Starring: Michel Cote, Marc-Andre Grondin, Danielle Proulx and Pierre-Luc Brillant
Director: Jean-Marc Vallee
CRAZY was very popular in French Canada, and has mixed appeal for other audiences.
While most of it is presented as a realistic comedy drama, there are touches of “magic realism” about it.
It begins on Christmas Day in 1960, and the birth of our hero, Zac, whose eccentric story we follow.
He is a “different” child – a faith healer confirms that he has powers of healing (with relatives continually ringing during family meals to ask for his help).
His mother is devoted to him. His father wants a tough macho son, more like his older brothers – one of whom is a lout and will grow up with drug problems and violence towards his wife, the other a non-descript footballer.
A younger brother is eventually born who distinguishes himself by being fat.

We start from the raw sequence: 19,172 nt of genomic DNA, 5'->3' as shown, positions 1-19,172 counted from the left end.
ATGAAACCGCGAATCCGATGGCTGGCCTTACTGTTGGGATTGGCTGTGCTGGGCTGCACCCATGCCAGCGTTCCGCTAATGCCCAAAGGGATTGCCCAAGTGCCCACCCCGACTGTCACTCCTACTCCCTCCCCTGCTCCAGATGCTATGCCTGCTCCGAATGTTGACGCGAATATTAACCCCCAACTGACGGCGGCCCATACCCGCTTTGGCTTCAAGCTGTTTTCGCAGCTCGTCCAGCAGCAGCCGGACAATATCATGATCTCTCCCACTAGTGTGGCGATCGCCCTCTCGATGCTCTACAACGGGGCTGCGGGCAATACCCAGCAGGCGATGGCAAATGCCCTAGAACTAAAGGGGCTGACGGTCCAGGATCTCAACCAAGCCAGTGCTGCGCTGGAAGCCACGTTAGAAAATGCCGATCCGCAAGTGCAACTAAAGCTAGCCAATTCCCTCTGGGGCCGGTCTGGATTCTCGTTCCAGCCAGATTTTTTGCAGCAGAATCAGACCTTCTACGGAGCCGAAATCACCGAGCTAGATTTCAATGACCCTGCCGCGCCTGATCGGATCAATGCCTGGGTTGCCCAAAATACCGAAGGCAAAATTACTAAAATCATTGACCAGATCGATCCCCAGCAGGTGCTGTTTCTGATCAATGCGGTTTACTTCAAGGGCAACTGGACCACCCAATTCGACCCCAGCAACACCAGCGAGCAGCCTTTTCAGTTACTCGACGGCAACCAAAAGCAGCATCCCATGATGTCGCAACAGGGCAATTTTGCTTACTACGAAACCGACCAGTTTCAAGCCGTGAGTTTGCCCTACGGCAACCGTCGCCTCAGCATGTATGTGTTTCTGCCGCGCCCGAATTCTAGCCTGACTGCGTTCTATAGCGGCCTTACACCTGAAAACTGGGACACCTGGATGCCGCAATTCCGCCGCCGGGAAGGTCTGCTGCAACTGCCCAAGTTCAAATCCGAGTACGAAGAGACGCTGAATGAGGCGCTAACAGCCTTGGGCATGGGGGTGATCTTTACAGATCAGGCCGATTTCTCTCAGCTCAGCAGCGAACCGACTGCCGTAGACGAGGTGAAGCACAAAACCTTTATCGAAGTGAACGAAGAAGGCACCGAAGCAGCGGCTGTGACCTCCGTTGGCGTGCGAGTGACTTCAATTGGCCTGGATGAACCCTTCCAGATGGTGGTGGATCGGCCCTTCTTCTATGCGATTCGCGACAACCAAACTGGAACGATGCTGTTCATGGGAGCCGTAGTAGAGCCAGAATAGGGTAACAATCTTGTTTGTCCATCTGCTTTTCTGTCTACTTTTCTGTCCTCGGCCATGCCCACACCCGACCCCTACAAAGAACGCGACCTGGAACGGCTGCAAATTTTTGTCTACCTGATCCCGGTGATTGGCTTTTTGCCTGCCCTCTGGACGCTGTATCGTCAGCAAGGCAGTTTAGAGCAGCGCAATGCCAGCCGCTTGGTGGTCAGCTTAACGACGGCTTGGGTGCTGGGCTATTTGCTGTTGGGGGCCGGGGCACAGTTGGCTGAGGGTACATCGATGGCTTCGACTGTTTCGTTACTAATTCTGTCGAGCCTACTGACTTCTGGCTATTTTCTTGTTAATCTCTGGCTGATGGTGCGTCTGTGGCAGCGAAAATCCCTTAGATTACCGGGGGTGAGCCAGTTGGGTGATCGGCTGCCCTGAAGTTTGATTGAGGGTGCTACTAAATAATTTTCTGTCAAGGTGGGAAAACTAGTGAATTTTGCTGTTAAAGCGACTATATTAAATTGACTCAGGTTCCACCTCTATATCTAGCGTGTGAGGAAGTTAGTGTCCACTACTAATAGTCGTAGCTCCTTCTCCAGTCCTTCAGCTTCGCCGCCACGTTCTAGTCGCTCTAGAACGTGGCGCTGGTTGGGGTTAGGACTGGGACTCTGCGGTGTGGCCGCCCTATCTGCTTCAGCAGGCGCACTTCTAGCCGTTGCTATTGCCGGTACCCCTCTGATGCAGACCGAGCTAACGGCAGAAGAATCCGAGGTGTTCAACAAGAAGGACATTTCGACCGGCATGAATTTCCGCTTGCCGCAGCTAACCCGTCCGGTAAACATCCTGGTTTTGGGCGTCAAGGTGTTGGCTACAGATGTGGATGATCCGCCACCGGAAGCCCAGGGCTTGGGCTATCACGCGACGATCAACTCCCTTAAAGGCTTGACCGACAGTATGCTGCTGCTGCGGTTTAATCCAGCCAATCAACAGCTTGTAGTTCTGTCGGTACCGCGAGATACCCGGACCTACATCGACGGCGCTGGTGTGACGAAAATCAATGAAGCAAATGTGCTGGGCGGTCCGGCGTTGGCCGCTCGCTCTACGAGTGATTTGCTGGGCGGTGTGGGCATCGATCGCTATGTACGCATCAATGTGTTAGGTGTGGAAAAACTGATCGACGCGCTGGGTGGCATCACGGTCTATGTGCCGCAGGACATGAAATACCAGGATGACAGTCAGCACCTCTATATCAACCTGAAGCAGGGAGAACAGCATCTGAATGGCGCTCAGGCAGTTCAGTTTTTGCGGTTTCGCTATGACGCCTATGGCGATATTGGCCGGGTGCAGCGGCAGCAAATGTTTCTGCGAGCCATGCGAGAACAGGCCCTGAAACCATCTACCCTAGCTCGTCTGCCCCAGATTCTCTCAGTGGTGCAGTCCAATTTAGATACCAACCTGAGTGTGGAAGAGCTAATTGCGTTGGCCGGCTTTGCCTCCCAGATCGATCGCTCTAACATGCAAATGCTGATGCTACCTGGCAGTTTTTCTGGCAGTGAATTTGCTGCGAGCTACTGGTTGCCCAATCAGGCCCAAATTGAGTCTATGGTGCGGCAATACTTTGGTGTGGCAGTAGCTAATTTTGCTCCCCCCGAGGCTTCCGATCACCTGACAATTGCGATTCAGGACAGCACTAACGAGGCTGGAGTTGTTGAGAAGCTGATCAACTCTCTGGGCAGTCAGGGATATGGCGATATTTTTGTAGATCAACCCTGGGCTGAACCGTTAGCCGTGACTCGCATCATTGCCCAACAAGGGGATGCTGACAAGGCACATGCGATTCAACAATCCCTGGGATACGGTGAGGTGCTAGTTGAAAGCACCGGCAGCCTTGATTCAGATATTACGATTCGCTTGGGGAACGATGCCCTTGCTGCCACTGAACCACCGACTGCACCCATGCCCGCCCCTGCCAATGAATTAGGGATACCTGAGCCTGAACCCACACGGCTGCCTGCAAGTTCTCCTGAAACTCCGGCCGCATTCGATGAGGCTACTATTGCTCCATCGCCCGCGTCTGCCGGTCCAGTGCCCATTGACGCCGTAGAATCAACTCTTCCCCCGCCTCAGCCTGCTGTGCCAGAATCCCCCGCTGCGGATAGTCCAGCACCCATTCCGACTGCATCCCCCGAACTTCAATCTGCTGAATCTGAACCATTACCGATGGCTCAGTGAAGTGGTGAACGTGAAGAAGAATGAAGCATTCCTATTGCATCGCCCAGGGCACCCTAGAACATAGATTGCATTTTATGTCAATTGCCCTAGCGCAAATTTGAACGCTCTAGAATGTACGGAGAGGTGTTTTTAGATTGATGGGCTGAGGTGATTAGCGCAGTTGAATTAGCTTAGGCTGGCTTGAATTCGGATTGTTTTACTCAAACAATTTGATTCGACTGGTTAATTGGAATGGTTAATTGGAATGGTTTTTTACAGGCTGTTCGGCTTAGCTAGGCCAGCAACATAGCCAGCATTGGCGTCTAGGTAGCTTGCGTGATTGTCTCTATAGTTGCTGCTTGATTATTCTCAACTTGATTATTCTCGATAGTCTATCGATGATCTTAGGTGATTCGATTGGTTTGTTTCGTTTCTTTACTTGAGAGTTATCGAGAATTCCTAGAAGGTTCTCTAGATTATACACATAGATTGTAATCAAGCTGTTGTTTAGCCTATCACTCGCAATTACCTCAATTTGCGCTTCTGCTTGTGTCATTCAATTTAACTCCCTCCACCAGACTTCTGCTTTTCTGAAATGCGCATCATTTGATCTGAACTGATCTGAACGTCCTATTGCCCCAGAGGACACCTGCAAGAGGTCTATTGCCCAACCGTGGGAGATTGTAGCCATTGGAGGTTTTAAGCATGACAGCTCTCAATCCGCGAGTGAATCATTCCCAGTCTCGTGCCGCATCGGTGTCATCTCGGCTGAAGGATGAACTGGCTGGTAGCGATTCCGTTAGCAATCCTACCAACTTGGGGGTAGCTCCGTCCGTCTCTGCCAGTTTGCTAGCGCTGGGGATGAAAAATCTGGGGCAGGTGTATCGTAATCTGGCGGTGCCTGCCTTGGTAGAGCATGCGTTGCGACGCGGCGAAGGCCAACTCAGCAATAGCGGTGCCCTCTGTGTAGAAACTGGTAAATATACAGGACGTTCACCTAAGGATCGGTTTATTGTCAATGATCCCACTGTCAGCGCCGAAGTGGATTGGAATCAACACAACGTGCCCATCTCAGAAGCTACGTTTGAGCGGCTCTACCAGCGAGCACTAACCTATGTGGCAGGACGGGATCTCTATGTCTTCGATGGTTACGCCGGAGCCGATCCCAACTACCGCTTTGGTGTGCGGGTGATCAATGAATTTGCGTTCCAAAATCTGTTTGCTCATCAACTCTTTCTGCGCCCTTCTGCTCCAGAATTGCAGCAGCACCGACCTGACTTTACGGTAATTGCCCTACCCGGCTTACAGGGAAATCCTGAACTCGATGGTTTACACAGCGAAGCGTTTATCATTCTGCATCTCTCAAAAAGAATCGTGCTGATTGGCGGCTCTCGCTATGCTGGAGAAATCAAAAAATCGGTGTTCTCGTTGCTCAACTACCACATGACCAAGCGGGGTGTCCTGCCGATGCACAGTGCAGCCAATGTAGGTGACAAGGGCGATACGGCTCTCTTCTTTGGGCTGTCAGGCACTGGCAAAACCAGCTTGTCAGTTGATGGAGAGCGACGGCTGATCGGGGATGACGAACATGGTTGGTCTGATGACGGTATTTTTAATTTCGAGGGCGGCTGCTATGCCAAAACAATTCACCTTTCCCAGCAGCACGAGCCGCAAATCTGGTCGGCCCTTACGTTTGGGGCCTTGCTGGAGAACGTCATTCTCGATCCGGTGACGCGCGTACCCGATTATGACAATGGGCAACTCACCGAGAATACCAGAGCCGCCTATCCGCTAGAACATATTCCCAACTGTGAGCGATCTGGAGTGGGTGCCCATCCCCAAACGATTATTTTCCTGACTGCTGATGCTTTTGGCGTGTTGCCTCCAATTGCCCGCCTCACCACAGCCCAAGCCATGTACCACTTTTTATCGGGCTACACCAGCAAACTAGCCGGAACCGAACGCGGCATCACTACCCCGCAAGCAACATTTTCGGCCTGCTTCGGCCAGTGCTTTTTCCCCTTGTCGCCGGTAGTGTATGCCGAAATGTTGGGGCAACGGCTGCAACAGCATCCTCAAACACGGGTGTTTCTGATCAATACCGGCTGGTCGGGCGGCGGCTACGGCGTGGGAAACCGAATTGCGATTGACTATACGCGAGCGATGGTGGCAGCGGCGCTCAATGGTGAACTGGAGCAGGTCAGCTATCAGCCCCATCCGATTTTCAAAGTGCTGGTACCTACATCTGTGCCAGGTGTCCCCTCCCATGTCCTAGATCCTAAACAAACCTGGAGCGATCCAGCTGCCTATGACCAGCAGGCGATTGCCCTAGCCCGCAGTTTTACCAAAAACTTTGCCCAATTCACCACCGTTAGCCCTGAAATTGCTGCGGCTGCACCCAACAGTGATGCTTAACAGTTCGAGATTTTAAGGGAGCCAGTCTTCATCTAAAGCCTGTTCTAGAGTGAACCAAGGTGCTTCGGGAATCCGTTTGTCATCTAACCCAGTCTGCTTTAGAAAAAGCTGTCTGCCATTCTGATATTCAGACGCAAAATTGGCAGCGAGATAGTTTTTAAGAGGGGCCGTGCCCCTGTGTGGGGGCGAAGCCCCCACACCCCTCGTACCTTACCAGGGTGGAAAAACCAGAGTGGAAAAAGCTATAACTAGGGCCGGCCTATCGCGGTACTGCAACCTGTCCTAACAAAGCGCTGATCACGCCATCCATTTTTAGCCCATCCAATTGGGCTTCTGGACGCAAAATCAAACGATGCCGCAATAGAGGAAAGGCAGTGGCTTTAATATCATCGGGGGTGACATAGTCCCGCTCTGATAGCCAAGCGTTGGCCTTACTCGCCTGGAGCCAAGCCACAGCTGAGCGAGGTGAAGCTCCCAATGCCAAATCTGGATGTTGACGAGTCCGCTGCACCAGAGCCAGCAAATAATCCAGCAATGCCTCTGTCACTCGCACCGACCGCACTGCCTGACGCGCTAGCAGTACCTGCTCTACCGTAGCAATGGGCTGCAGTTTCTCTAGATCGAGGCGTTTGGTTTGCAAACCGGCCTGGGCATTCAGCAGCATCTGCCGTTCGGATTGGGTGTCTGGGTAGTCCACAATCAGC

This is something of a crazy family.
It emerges that Zac has some sexual problems which, in the 1960s and 1970s, were not talked about.
This causes some anguish, especially as he is expected to have a girlfriend, and one of his neighbours is willing and she tries.
However, it eventually emerges that Zac is homosexual, but it takes a long time for him and his family to come to terms with it.
Zac is immersed in the pop culture and styles of his time which alienates him from his father (whose main delight is a record of Patsy Cline singing Crazy).
The best aspects of the film are those which show the details of oddball family life, the brothers and their ups and downs (especially the older brother with drug problems, jail sentences, money borrowing).
Allowing for the heightened mood and the touch of caricature of family, Church and school, the film reminds audiences of what attitudes were like back then, why they changed and how they changed.